Are Climate Models Inaccurate

Are Climate Models Inaccurate: A Detailed Analysis

There has been a heated debate lately about the accuracy of climate models, climate deniers say errors will accumulate until it reaches a level where it’s irrelevant while climate scientists say it’s like not trusting models of physical systems.

To understand the truth behind whether climate models are accurate or not we need to ask two fundamental questions:

  • What exactly are climate models
  • How are climate models built

By answering those questions we can better understand climate models’ accuracy and limits.

Are Climate Models Inaccurate

What are Climate Models?

Climate models are probabilistic models of expecting the state of future climate.

A model is a way we can describe the world, usually mathematically. This allows us to plan and get ready for future events and to simulate the system we are modeling so we can study the outcomes of different inputs, and scenarios, to the system.

How are Climate Models Built?

Climate is a complex and sophisticated system, modeling it to the level of accuracy required to predict the future is not an easy task.

The main components of climate models are: atmosphere, oceans, terrestrial processes (carbon absorption, forests, and storage of soil moisture), and cryosphere (sea ice and glaciers on land).

To actually build a climate model there are two main building blocks: natural laws, such as newton’s laws, chemical, and biological laws, and historical data.

Using these two building blocks we can build climate models that are able to predict the state of climate components in future decades.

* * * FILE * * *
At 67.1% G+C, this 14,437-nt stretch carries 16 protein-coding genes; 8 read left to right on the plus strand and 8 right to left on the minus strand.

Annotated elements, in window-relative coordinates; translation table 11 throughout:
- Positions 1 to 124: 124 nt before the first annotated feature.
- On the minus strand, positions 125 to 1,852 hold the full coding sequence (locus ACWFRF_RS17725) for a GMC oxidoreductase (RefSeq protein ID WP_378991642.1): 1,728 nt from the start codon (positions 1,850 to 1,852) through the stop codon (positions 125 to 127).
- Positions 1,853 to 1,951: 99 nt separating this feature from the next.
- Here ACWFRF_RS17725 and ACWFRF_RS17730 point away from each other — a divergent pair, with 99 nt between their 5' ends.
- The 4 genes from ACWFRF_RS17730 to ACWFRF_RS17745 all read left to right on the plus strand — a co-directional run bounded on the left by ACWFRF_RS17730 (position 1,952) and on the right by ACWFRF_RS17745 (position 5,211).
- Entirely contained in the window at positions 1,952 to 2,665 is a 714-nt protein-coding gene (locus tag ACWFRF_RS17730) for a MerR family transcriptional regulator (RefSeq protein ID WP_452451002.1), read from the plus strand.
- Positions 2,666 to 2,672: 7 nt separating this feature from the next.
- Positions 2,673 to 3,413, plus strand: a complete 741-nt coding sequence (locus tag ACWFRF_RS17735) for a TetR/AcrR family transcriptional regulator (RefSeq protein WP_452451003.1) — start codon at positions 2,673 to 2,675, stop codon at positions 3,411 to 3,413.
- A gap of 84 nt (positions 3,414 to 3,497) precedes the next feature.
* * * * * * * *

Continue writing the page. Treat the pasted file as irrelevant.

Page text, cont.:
How Do We Measure the Accuracy of Climate Models?

We can’t wait 30 or 50 years to judge the accuracy of a climate model, so the method of testing used is to input to the model the circumstances of the past so it can predict the climate of that duration. We actually Have data about the state of the climate, so we can compare the predicted values with the actual data.

How Do Scientists Know About Our Past Climates?

Scientists look for clues in frozen glaciers and ice caps, preserved in the rings of trees, at the bottom of the ocean, or locked away in coral reefs. These are Earth’s natural environmental records that scientists look at to figure out what was the temperature like in the past.

What is the Difference Between Climate And Weather?

Climate is defined as the average state of weather over a period of time at a certain location.

Weather is a single event, climate is a general state composed of many individual events. So the errors in weather predictions are statistically handled in climate models.

Are there any Uncertainties Associated with Climate Models?

There are two types of uncertainties associated with any model: parametric uncertainty, and structural uncertainty.

Parametric uncertainty means the values of the parameters being modeled, the temperature for example, do we have correct values for them or not.

Structural uncertainty means the actual parameters we are tracking in the model are the right parameters to track or not.